In many Lindy Land fisheries, staying on the bite as summer fades to fall means keeping up with migratory movements of the marble-eyed masses.

While the angles may vary from the Great Lakes to small waters and river systems, Lindy pro and longtime guide Mike Christensen offers one of his pet patterns for catching fish on mighty Mille Lacs Lake and a number of other Midwestern venues.

“When baitfish are abundant near shore, walleyes often make an inward migration toward the shoreline from deeper water offshore,” he said. “So, when your midsummer main-lake hotspots turn cold, it’s worth fishing areas closer to the bank.”

Well-defined deep weedlines and flats where thick stands of early-summer weedgrowth recently died off are potential strike zones. On Mille Lacs, Christensen likes rocky breaklines lying in 15 to 24 feet of water.

A variety of presentations put fish in the livewell, but Christensen says trolling crankbaits is hard to beat for covering water and triggering bites. “Smaller baits like Lindy’s 2 3/8-inch, size 3 River Rocker are standouts,” he reported. “I also like larger lures like the 3½-inch Rally Fish, particularly when larger baitfish are on the menu or I need to trigger reaction strikes.”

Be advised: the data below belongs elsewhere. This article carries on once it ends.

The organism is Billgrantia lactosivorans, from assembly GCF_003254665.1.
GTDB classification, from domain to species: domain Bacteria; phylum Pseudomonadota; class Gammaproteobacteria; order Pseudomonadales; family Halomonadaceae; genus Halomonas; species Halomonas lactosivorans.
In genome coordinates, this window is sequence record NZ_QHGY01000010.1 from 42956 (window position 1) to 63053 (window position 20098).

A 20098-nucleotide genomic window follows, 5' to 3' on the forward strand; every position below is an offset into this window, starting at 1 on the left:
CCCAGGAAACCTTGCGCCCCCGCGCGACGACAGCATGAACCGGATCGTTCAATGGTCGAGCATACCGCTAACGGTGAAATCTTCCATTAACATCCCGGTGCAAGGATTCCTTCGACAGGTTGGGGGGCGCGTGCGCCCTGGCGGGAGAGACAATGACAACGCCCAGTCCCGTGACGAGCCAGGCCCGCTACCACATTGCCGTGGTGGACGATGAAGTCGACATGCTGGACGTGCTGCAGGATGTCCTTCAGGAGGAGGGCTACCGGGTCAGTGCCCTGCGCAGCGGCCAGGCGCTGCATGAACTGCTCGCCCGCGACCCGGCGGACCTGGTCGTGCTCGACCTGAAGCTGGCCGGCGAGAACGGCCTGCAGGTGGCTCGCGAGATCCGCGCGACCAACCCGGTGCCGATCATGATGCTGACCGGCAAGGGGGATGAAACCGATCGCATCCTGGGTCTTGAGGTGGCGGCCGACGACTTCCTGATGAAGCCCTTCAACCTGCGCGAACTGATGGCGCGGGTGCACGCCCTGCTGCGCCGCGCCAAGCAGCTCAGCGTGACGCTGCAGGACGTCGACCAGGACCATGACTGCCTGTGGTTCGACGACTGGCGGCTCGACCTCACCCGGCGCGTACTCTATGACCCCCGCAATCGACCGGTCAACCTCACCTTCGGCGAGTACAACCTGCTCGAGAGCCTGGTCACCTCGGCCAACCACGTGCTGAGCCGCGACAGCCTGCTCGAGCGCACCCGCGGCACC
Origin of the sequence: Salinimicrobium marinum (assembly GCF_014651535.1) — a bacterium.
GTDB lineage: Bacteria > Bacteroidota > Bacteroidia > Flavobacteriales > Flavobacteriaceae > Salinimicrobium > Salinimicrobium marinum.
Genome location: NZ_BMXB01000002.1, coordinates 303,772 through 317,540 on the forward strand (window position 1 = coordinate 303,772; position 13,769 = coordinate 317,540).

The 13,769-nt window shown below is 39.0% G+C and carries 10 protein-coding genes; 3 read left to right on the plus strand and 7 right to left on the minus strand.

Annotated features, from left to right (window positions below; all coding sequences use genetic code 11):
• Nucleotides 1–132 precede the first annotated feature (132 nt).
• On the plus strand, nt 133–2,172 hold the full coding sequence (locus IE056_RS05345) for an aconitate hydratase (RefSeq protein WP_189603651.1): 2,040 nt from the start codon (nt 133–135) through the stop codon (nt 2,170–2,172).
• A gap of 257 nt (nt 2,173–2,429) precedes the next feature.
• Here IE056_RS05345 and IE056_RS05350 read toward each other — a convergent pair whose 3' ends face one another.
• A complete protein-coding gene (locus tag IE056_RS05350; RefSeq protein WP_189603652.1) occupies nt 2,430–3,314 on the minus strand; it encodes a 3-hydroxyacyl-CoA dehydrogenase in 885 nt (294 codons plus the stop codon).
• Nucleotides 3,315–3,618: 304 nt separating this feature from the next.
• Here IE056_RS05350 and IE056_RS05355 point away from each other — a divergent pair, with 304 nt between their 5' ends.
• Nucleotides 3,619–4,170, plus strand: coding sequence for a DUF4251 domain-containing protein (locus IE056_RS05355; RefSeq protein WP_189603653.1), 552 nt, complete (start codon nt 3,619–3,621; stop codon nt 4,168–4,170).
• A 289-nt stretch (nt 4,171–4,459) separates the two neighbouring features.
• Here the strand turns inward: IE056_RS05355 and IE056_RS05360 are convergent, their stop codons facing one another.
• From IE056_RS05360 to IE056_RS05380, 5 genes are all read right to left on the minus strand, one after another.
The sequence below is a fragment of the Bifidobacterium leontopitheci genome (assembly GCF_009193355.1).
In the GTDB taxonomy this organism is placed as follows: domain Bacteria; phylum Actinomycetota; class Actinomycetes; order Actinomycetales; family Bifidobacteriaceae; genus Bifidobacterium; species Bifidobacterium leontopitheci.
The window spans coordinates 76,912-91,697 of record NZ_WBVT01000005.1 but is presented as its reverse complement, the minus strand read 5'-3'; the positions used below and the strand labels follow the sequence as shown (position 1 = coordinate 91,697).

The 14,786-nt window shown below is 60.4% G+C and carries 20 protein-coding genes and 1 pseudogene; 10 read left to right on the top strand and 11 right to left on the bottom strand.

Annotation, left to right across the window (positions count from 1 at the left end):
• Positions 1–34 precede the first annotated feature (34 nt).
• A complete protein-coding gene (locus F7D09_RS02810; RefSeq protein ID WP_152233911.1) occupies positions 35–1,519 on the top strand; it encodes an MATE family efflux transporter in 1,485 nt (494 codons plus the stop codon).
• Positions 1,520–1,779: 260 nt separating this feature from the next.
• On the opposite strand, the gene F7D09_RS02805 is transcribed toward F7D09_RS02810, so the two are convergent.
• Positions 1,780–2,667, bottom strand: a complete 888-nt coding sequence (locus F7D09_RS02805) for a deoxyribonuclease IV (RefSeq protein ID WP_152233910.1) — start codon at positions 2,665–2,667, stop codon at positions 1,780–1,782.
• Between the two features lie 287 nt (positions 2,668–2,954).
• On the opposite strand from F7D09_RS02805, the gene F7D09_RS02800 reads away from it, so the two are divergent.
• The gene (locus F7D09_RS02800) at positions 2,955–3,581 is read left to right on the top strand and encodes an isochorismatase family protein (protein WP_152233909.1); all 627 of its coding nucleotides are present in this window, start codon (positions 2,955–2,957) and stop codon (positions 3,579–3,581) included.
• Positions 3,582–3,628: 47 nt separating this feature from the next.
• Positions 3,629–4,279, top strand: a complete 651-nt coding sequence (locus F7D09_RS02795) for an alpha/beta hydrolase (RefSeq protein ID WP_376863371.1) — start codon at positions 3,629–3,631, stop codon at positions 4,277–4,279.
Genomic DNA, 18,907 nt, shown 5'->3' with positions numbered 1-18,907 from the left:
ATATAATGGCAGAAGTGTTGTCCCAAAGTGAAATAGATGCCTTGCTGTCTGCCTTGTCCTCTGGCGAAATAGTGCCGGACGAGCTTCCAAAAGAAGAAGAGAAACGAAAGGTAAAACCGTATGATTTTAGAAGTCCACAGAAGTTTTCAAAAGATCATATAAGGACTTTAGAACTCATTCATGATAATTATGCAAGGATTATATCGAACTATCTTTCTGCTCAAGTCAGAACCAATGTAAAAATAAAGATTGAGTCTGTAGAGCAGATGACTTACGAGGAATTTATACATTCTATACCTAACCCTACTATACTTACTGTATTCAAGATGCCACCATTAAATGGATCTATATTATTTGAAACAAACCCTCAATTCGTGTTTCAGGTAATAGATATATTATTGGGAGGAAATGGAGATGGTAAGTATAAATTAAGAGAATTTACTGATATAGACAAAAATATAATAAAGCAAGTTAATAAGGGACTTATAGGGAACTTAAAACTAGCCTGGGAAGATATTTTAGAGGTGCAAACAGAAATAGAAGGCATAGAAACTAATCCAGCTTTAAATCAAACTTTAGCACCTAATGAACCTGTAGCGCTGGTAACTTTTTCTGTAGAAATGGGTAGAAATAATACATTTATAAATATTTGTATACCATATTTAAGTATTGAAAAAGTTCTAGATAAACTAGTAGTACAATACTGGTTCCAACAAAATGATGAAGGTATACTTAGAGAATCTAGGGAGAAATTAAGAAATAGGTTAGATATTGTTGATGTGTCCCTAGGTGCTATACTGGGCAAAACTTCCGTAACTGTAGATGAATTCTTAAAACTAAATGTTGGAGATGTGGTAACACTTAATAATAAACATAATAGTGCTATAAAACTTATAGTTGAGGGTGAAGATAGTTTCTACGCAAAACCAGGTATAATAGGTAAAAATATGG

Depending on the depth of the target area and the lure’s running depth, he may use leadcore mainline (with a 20-foot superline leader) to reach the fish with shallow-diving lures.

“Rally Fish dive 26 feet on the troll, so they’re perfect for covering the base of a break or top of a deep flat all by themselves,” he said, noting that perch color patterns are deadly weapons right now on many lakes.

“Splashes of orange or pink can help the bait stand out from schools of baitfish, so don’t be afraid to experiment,” he said, adding yet another tantalizing clue to unlocking the mystery of late-summer walleyes.